1621, the Plymouth settlers and the Wampanoag Indians gathered together to celebrate with a harvest feast after a successful growing season. Now in the year 2013, St Andreans of all cultures and nationalities will gather together 28 November to celebrate one of the greatest and most gluttonous of American holidays. Marked by excessive eating and all-day naps to recuperate from this all-day eating, Thanksgiving has always been one of my favourite holidays to celebrate. It has also always been one of the least traditional of holidays I’ve ever celebrated with my family. Growing up living in different countries and celebrating with different people most years, no Thanksgiving has ever been the same for me.
I recall one year not long ago when my adventurous mother decided we should have turducken rather than the standard turkey. For the uninitiated, the word turducken is a portmanteau of turkey, duck, and chicken – the dish was certainly interesting. Other years, under the influence of my Louisianan grandmother, my family has celebrated Thanksgiving with cajun dishes including gumbo and jambalaya. This Thanksgiving my parents are living in London and also have been practicing vegans for the past year, so I probably expect they will be consuming something involving tofu. I won’t say I’m disappointed to be skipping out on that meal this Thanksgiving. My first year at St Andrews, I went home for reading week and since it was close enough to Thanksgiving, I recall having a meal somewhat resembling what a normal American family would eat on the day. Last year, my second year here, was probably one of my favorite Thanksgivings to date. I celebrated in Uni Hall with my now boyfriend and two of our close friends and we made all of the traditional dishes associated with the holiday. It was my first time to ever have cranberry sauce and stuffing, two dishes I now understand the importance of including in any Thanksgiving feast.
The history of Thanksgiving as a national American holiday spans multiple centuries. What we now refer to as the “First Thanksgiving” occurred in 1621, after the pilgrims successfully completed their first harvest in the New World. While by the 1800s most states observed a Thanksgiving holiday, there was at that time no national standard on when the holiday should take place. The writer Sarah J Hale can be credited with lobbying Abraham Lincoln to create Thanksgiving as a national holiday. Looking to unite the nation during the Civil War, Lincoln in 1863 gave his Thanksgiving Proclamation which declared the fourth Thursday in November as Thanksgiving Day. During his presidency, Franklin D Roosevelt changed the holiday to the third Thursday in November during the years 1939, 1940, and 1941, in order to create a longer Christmas shopping season. These changes were so controversial that Congress passed a joint resolution in 1941 that proclaimed Thanksgiving would occur on the fourth Thursday of November, where it has remained ever since.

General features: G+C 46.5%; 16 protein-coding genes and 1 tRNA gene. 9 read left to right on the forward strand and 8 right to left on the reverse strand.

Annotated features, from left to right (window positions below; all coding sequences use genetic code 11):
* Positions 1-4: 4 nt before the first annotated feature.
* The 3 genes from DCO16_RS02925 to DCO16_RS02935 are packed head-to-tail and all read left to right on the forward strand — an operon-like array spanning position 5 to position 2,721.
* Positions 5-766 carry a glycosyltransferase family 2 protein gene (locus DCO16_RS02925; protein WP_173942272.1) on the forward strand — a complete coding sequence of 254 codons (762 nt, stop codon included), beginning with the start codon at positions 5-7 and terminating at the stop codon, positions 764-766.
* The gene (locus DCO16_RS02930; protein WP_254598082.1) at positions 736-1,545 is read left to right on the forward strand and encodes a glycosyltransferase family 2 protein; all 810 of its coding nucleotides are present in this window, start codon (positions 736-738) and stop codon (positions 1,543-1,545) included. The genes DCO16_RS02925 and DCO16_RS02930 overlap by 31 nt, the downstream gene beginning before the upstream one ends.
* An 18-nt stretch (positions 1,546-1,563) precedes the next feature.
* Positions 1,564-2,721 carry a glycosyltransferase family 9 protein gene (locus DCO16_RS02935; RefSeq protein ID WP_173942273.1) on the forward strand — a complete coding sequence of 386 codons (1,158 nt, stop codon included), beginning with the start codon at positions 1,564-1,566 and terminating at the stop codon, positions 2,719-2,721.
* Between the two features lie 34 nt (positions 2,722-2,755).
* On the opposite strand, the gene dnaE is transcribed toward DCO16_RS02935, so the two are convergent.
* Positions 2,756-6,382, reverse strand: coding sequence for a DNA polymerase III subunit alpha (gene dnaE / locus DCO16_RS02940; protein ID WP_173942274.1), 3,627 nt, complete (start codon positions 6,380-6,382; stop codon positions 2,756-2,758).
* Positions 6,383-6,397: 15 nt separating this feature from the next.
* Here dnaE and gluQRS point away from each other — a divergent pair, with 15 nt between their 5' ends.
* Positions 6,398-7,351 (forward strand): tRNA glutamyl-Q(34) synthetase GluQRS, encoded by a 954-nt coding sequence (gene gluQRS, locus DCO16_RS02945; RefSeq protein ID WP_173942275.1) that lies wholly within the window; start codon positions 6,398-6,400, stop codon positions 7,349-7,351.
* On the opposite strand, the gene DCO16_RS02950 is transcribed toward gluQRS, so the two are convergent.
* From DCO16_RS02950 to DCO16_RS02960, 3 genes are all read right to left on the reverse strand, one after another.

Now while the first Thanksgiving spanned a length of three days and was attended by 90 Native Americans and over 50 Pilgrims, I wouldn’t recommend these numbers for your St Andrews feast. Haunted by impending deadlines and internship applications, I’ll probably spend this Thanksgiving holiday with a few close friends, good food, and a few bottles of wine. I would also recommend possibly going for a potluck approach as well to avoid having to cook so much food yourself. Otherwise, you could probably spend all day in your kitchen cooking up all the necessary dishes for a complete feast.
If you’re feeling traditional at all, you could stick to the original menu for your Thanksgiving dinner. The 1621 event included turkey, venison, fish, clams, waterfowl, berries, pumpkin, fruit, squash, and lobster. But if you’re not feeling that extravagant, I would recommend at least having the staple dishes of turkey, stuffing, cranberry sauce, pumpkin pie, mashed potatoes, and green beans or some form of sweet potato. And wine too, don’t forget to have wine. Alcohol is essential if, like me, you tend to be a bit of a bad cook and don’t want people to remember your food – just the good alcohol. Also, make sure you don’t wait until the last minute to purchase the turkey. The sheer amount of Americans in St Andrews pretty much insures the entire town will be turkey-less by the 27th.
All in all, Thanksgiving is such a great holiday and so popular because it’s something almost everyone can get excited about. There’s nothing better than gathering together with friends and showing them how to eat food and give thanks like true Americans do – in large quantities and with absolutely no feelings of shame. So this Thanksgiving holiday, invite all your friends over, American and non-American alike, forget about all of your deadlines and for one night show your thanks simply through the immense amount of food and alcohol you can consume in one sitting.